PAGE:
Pakistanis join UN’s World Interfaith Harmony Week

In News by Staff

General Assembly asks individuals, organisations to host events during February’s first week to help neighbours of different faiths to know each other for more friendly communities

LAHORE: Pakistanis also joined the World Interfaith Harmony Week, proclaimed by the UN General Assembly in 2010, to support mutual understanding and interreligious dialogue to constitute important dimensions of a culture of peace and a way to promote harmony between all people regardless of their faith.

The General Assembly encourages all member states to spread the message of interfaith harmony and goodwill in the mosques, churches, temples, synagogues and other places of worship during that week, on a voluntary basis and according to their own religious traditions or convictions.

Addressing a press conference at the Nisar Usmani Auditorium of the Lahore Press Club, National Council for Interfaith Peace & Harmony leaders requested everyone to give all respect to each and every person without any religious, sectarian or ethnic discrimination for economically stronger and prosperous Pakistan.

National Council’s leaders Javaid William, Dr Majeed Abel, Dr Masood Ahmad, Mufti Ashiq Hussain, Prof Kalyan Sing Kalyan, Allama Zubair Ahmad Virk, and other leaders informed journalists about the Living Together Movement that is an important civic initiative designed to help prevent and resolve ethnic, racial and religious conflicts through dialogue, and open-hearted discussions.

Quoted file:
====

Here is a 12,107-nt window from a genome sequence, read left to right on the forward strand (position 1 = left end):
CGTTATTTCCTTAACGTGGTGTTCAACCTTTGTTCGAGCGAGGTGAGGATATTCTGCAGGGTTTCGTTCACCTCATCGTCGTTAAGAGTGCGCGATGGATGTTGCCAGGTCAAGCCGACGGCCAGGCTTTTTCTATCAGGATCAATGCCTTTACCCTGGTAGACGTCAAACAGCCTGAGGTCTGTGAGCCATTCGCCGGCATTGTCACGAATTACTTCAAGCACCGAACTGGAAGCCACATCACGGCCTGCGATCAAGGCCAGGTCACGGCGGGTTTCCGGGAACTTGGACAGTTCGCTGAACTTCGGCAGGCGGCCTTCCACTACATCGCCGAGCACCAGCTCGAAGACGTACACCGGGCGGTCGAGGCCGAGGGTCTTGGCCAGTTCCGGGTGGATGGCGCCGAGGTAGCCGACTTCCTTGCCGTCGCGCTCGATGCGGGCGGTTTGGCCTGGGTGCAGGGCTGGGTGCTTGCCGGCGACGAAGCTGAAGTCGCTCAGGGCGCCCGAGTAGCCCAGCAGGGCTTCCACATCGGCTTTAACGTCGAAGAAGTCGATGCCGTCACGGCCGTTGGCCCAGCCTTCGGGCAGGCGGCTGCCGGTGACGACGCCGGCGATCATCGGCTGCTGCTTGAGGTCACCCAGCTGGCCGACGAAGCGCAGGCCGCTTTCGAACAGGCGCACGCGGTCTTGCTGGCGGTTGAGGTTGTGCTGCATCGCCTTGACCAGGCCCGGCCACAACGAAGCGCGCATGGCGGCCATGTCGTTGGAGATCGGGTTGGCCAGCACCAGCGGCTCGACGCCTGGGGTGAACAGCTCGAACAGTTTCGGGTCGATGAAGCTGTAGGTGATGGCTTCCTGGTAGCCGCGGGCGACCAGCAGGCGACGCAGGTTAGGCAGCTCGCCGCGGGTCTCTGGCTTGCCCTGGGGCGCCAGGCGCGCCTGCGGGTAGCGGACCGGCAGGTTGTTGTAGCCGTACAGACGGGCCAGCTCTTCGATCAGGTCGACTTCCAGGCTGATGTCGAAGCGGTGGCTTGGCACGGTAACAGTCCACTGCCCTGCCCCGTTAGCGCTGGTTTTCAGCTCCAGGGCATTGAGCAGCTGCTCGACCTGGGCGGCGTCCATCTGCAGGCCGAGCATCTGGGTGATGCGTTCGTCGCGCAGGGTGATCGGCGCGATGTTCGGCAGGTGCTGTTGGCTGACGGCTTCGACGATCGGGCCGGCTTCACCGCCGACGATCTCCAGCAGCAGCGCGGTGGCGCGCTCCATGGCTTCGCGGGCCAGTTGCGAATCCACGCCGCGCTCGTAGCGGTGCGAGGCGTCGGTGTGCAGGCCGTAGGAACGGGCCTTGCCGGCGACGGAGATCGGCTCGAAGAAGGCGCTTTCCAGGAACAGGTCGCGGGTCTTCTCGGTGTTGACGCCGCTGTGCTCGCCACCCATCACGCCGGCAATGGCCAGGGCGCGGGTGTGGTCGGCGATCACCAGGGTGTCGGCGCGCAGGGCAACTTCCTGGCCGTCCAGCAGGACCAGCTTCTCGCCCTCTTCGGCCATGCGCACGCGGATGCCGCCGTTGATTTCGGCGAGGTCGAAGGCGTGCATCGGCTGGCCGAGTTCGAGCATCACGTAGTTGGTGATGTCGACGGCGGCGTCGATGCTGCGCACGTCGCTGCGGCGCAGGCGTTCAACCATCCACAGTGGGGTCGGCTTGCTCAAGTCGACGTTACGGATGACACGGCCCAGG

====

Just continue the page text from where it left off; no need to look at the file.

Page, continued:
They said that members of the Living Together Movement are peace-driven individuals who recognize the same humanity in all peoples and are passionate about bridging the gap between different races, ethnicities, religions, political views, genders, generations and nationalities in order to increase respect, tolerance, acceptance, understanding and harmony.

They said that all religions and sects should cooperate with each other to create peace, and to promote values of coexistence in the society. They asked all citizens to restore compassion, respect and tolerance to the centre of morality and religion and to teach each other that any interpretation of scripture that breeds violence or hatred is illegitimate.
“We have to ensure that young people are given accurate and respectful information about other traditions, religions and cultures,” they said. “We have to end duality and adopt values from different religions so that we may be able to create an atmosphere where everyone might have religious freedom,” they also said, adding the religion must be used to end differences among the masses.

They said that they are ready to bring women together to create awareness about peace and harmony and to develop family unit where peace and harmony, respect and acceptance of difference becomes important to bring positive changes in the society. They urged leaders of different religions to include the message of peace and social harmony, brotherhood, acceptance and coexistence in prayer sessions.

The Interfaith Harmony Week encourages grassroots events that link people together in a global wave of understanding, respect, and action. The National Council for Interfaith Peace & Harmony believes that observing the week and helping individuals to host events is an extension of their mission to cultivate harmony among the religious and spiritual communities and foster their engagement with the world.